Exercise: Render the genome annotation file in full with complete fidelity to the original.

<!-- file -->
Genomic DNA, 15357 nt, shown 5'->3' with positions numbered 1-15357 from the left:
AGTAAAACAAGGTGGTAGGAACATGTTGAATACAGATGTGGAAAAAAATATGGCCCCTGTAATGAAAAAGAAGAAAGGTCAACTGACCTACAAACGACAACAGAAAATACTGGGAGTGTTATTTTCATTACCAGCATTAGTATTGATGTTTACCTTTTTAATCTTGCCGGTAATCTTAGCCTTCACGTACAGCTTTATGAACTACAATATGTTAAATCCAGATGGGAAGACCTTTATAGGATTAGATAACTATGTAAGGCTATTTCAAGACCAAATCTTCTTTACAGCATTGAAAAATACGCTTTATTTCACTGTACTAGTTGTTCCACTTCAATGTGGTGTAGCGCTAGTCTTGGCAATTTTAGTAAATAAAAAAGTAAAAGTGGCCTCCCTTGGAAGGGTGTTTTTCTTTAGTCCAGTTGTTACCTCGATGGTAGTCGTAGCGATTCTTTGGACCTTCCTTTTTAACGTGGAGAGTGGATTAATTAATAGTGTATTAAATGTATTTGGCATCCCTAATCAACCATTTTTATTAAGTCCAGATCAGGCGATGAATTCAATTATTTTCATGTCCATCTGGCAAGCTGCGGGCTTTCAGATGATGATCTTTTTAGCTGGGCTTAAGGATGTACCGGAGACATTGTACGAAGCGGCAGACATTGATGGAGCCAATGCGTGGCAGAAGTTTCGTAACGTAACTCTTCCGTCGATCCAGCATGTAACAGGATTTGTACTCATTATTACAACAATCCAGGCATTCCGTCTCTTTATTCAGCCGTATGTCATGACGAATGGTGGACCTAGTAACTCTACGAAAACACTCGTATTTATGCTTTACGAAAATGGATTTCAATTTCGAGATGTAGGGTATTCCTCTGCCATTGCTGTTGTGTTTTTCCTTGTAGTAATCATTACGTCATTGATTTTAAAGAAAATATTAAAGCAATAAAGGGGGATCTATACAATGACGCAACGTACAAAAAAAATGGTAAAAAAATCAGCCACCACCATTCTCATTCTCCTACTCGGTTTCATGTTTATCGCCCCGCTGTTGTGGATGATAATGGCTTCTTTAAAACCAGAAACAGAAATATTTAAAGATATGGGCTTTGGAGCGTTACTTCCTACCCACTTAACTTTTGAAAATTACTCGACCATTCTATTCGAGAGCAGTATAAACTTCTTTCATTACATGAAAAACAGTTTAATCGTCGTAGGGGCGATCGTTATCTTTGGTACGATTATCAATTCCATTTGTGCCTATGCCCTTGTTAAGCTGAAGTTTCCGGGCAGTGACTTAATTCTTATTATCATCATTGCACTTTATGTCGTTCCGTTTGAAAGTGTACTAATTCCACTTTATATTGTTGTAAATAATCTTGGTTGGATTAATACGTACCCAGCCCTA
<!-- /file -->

Genomic DNA, 15357 nt, shown 5'->3' with positions numbered 1-15357 from the left:
AGTAAAACAAGGTGGTAGGAACATGTTGAATACAGATGTGGAAAAAAATATGGCCCCTGTAATGAAAAAGAAGAAAGGTCAACTGACCTACAAACGACAACAGAAAATACTGGGAGTGTTATTTTCATTACCAGCATTAGTATTGATGTTTACCTTTTTAATCTTGCCGGTAATCTTAGCCTTCACGTACAGCTTTATGAACTACAATATGTTAAATCCAGATGGGAAGACCTTTATAGGATTAGATAACTATGTAAGGCTATTTCAAGACCAAATCTTCTTTACAGCATTGAAAAATACGCTTTATTTCACTGTACTAGTTGTTCCACTTCAATGTGGTGTAGCGCTAGTCTTGGCAATTTTAGTAAATAAAAAAGTAAAAGTGGCCTCCCTTGGAAGGGTGTTTTTCTTTAGTCCAGTTGTTACCTCGATGGTAGTCGTAGCGATTCTTTGGACCTTCCTTTTTAACGTGGAGAGTGGATTAATTAATAGTGTATTAAATGTATTTGGCATCCCTAATCAACCATTTTTATTAAGTCCAGATCAGGCGATGAATTCAATTATTTTCATGTCCATCTGGCAAGCTGCGGGCTTTCAGATGATGATCTTTTTAGCTGGGCTTAAGGATGTACCGGAGACATTGTACGAAGCGGCAGACATTGATGGAGCCAATGCGTGGCAGAAGTTTCGTAACGTAACTCTTCCGTCGATCCAGCATGTAACAGGATTTGTACTCATTATTACAACAATCCAGGCATTCCGTCTCTTTATTCAGCCGTATGTCATGACGAATGGTGGACCTAGTAACTCTACGAAAACACTCGTATTTATGCTTTACGAAAATGGATTTCAATTTCGAGATGTAGGGTATTCCTCTGCCATTGCTGTTGTGTTTTTCCTTGTAGTAATCATTACGTCATTGATTTTAAAGAAAATATTAAAGCAATAAAGGGGGATCTATACAATGACGCAACGTACAAAAAAAATGGTAAAAAAATCAGCCACCACCATTCTCATTCTCCTACTCGGTTTCATGTTTATCGCCCCGCTGTTGTGGATGATAATGGCTTCTTTAAAACCAGAAACAGAAATATTTAAAGATATGGGCTTTGGAGCGTTACTTCCTACCCACTTAACTTTTGAAAATTACTCGACCATTCTATTCGAGAGCAGTATAAACTTCTTTCATTACATGAAAAACAGTTTAATCGTCGTAGGGGCGATCGTTATCTTTGGTACGATTATCAATTCCATTTGTGCCTATGCCCTTGTTAAGCTGAAGTTTCCGGGCAGTGACTTAATTCTTATTATCATCATTGCACTTTATGTCGTTCCGTTTGAAAGTGTACTAATTCCACTTTATATTGTTGTAAATAATCTTGGTTGGATTAATACGTACCCAGCCCTA